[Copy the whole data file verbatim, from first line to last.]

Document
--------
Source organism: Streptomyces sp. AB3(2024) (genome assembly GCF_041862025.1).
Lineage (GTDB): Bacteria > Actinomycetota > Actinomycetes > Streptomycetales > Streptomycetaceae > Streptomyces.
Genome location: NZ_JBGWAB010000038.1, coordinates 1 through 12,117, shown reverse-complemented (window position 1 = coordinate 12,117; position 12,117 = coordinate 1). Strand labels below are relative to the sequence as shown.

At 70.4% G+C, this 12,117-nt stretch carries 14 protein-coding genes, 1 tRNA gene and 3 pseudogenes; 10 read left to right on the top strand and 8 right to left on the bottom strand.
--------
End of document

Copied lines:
Source organism: Streptomyces sp. AB3(2024) (genome assembly GCF_041862025.1).
Lineage (GTDB): Bacteria > Actinomycetota > Actinomycetes > Streptomycetales > Streptomycetaceae > Streptomyces.
Genome location: NZ_JBGWAB010000038.1, coordinates 1 through 12,117, shown reverse-complemented (window position 1 = coordinate 12,117; position 12,117 = coordinate 1). Strand labels below are relative to the sequence as shown.

At 70.4% G+C, this 12,117-nt stretch carries 14 protein-coding genes, 1 tRNA gene and 3 pseudogenes; 10 read left to right on the top strand and 8 right to left on the bottom strand.